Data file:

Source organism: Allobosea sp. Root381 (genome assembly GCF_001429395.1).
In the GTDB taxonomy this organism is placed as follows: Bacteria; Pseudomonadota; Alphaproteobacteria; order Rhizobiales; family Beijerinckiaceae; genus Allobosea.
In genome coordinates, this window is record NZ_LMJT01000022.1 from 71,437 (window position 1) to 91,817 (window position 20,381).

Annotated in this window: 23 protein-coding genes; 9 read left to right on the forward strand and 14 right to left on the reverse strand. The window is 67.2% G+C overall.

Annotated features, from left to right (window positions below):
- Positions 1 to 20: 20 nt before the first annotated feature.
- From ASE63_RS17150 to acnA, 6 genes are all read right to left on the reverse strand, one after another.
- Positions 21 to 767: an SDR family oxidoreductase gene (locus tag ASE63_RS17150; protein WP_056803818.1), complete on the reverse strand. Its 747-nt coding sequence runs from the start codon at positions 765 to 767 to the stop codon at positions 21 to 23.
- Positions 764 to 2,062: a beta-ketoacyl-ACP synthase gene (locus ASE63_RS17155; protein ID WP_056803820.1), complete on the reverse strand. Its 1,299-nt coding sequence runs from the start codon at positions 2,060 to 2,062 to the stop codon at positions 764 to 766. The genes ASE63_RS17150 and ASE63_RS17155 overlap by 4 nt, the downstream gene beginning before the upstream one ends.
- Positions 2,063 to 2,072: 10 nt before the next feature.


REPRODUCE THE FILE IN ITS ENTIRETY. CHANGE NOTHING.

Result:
Source organism: Allobosea sp. Root381 (genome assembly GCF_001429395.1).
In the GTDB taxonomy this organism is placed as follows: Bacteria; Pseudomonadota; Alphaproteobacteria; order Rhizobiales; family Beijerinckiaceae; genus Allobosea.
In genome coordinates, this window is record NZ_LMJT01000022.1 from 71,437 (window position 1) to 91,817 (window position 20,381).

Annotated in this window: 23 protein-coding genes; 9 read left to right on the forward strand and 14 right to left on the reverse strand. The window is 67.2% G+C overall.

Annotated features, from left to right (window positions below):
- Positions 1 to 20: 20 nt before the first annotated feature.
- From ASE63_RS17150 to acnA, 6 genes are all read right to left on the reverse strand, one after another.
- Positions 21 to 767: an SDR family oxidoreductase gene (locus tag ASE63_RS17150; protein WP_056803818.1), complete on the reverse strand. Its 747-nt coding sequence runs from the start codon at positions 765 to 767 to the stop codon at positions 21 to 23.
- Positions 764 to 2,062: a beta-ketoacyl-ACP synthase gene (locus ASE63_RS17155; protein ID WP_056803820.1), complete on the reverse strand. Its 1,299-nt coding sequence runs from the start codon at positions 2,060 to 2,062 to the stop codon at positions 764 to 766. The genes ASE63_RS17150 and ASE63_RS17155 overlap by 4 nt, the downstream gene beginning before the upstream one ends.
- Positions 2,063 to 2,072: 10 nt before the next feature.